The idea that life on Mars could be possible and that Earth is the only habitable planet in our solar system is slowly dwindling. As we continue to explore the galaxy with our advanced technology the human race begins to learn more about the universe, our newfound intelligence seems to contradict our old, established belief system. Could the conventional wisdom of what we thought we knew be wrong?
In the 1970s, the National Aeronautics and Space Administration (NASA) initiated the Viking program, which was comprised of two American space probes, Viking 1, and Viking 2. Their main objectives were to transport landers to Mars, act as communication relays for the landers, perform reconnaissance to locate and certify landing sites, and to perform their own scientific investigations. On August 20, 1975, Viking 1 was launched with the sole assignment of photographing the Mars landscape, and finding a suitable landing site for the following Viking 2 mission, which was launched on September 9 of that same year. Investigators studying the photographs found a picture of the Mar’s Cydonia region that appeared to show a mile-wide hill shaped like a human face. Officials at NASA claimed it was just a trick of the light, and released the image to the public, naming it the ‘Mars Face’. Although, many followers who studied the photographs closely, believed that some formations were artificial, rather than naturally created. Some suggested that the face was the design of an intelligent life form, and that the triangular hills close to the face were actually pyramids.
In the late 1990s, the Mars Global Surveyor took further photographs of the Cydonia region. These pictures depicted the ‘Mars Face’ and other geographical objects as being much more ingenuous. However, ‘Mars Face’ enthusiasts claimed these new photographs illustrated a whole city frozen underneath a giant glacier in the region. NASA officials have pledged to continue mapping the area until the answers are revealed, and also vowed that the Cydonia region of Mars will be studied thoroughly to suit everyone’s intrigue.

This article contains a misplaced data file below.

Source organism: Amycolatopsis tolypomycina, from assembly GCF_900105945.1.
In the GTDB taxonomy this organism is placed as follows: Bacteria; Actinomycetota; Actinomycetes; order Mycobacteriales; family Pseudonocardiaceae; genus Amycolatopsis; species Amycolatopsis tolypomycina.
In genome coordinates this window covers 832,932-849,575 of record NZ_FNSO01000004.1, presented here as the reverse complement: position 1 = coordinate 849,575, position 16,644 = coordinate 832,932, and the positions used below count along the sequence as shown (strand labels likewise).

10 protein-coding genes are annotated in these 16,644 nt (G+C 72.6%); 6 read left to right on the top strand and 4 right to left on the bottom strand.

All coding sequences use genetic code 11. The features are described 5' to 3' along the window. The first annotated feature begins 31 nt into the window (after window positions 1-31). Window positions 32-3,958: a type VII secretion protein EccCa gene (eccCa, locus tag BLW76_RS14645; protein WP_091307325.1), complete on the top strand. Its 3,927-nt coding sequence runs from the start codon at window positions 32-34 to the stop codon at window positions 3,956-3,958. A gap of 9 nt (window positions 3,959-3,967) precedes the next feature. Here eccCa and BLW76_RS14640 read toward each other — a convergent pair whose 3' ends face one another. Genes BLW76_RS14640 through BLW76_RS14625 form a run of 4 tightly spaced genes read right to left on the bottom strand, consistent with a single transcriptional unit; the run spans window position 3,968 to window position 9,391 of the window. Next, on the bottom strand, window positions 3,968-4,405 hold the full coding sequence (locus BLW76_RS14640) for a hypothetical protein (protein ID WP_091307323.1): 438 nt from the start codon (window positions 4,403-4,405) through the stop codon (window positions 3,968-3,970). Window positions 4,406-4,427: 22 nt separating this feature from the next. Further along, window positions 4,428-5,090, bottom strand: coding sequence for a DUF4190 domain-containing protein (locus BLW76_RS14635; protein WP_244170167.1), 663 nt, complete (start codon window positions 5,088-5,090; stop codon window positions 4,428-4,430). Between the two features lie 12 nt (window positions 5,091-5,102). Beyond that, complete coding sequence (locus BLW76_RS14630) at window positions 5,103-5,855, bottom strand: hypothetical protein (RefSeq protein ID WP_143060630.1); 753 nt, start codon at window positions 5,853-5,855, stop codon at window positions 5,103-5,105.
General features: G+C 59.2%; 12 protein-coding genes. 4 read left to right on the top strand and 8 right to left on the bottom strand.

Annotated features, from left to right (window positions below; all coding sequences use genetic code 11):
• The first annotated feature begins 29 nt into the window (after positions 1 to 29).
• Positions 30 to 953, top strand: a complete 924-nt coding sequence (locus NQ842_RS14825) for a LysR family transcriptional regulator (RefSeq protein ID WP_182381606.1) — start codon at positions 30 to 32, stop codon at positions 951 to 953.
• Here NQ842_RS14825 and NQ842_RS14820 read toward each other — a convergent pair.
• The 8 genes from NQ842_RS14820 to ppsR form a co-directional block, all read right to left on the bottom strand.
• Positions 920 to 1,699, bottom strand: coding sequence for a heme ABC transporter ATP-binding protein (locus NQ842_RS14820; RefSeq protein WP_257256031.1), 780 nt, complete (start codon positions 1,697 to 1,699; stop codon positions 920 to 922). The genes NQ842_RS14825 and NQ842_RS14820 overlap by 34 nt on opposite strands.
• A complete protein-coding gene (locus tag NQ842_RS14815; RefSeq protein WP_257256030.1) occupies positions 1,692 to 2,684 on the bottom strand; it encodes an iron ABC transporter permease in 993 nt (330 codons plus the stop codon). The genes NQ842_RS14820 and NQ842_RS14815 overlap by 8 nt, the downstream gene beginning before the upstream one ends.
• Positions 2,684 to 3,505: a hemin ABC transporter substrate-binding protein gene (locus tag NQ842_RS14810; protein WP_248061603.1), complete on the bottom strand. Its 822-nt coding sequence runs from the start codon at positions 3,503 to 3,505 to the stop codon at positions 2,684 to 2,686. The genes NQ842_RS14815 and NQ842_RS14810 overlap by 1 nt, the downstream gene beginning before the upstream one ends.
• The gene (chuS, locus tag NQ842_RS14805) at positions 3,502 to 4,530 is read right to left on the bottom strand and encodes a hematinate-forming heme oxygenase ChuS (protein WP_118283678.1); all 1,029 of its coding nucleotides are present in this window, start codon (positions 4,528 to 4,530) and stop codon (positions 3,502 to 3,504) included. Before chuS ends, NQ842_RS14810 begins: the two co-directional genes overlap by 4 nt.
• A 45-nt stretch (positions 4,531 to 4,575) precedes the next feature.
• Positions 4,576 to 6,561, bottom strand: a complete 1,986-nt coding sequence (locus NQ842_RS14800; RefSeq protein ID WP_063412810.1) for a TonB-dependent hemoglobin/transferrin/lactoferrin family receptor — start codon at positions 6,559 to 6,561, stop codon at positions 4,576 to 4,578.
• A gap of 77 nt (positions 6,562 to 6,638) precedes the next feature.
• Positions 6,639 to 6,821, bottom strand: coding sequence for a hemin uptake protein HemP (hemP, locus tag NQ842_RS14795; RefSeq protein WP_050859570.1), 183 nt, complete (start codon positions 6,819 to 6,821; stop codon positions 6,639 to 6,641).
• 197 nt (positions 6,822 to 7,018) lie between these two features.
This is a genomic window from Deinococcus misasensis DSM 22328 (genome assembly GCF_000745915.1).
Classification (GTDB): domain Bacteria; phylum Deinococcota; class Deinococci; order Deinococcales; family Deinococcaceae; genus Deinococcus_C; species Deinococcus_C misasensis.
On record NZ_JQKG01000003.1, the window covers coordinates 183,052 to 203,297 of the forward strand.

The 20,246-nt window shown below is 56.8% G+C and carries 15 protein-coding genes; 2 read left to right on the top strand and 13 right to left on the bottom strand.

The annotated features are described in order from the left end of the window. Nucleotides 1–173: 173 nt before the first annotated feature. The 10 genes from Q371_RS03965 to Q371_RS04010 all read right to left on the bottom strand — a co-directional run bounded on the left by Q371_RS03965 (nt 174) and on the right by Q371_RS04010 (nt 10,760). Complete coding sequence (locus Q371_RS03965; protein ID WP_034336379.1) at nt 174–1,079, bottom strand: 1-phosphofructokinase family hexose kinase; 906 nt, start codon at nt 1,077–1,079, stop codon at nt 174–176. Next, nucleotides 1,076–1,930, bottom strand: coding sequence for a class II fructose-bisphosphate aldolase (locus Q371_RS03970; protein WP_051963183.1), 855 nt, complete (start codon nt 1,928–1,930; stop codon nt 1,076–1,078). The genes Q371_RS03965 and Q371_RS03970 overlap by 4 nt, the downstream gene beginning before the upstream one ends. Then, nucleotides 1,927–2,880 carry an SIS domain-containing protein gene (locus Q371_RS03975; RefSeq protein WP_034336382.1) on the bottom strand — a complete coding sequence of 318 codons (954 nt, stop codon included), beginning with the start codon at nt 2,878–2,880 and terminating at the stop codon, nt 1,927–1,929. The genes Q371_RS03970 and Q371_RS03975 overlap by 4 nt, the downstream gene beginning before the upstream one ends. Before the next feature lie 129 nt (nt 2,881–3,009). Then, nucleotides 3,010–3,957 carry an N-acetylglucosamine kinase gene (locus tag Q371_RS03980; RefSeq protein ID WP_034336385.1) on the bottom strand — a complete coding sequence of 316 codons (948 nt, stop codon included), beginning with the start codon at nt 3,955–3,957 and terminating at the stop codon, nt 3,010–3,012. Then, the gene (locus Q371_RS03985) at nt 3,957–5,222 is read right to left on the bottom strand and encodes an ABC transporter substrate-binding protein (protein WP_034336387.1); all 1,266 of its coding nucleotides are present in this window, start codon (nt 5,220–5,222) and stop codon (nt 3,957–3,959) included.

Other developments in the search to find life on mars have also come up with captivating findings. In 1984, a meteorite from Mars was discovered in Antarctica and the scientists who studied it found it contained evidence of bacterial life which may have existed on the red planet. The space rock contained hydrocarbons, which are natural waste products from dead organisms, and mineral structures consistent with bacterial activity. From NASA’s viewpoint, these features found together strongly point to possibility of micro-organism activity.
In 1997, as part of NASA’s Mars Pathfinder mission, the Pathfinder spacecraft was sent with the roving probe, Soujourner, marking their first successful rover on Mars. Pathfinder touched down in the Ares Vallis region of the planet, and took many photographs, and readings. Some of the photographs it took revealed that several areas close to the landing site may have contained chlorophyll. Chlorophyll is a substance used by plants and other organisms to extract energy from sunlight. It is an essential component of life on planet Earth, which makes it a very clear indicator that life may be on Mars as well.
The most basic and important element for life is Dihydrogen Monoxide, or put simply, water. It is generally assumed that there was little available water on the Mars surface, and that most of it was frozen solid. Recent studies have suggested that the surface of Mars is actually a covering over a permafrost layer. Russian scientists have looked at examples of life found in permafrost regions on Earth, and believe similar orgnanisms may lurk somewhere on Mars, most likely underground. Other experts who have studied the red planet have noted how similar it is to dried-up rivers, lakes, and ocean areas on Earth, suggesting that water was in abundance at some point in time on Mars.
Over the past decades, the science community has made substantial progress in the exploration of outer space. However, with each new mission and study, more potential questions seem to arise. Just as the human race put a man on the moon, it is without a doubt that our species will inevitably put a man on the red planet. As it may well take nothing less than a manned mission to finally ease the mystery of Mars.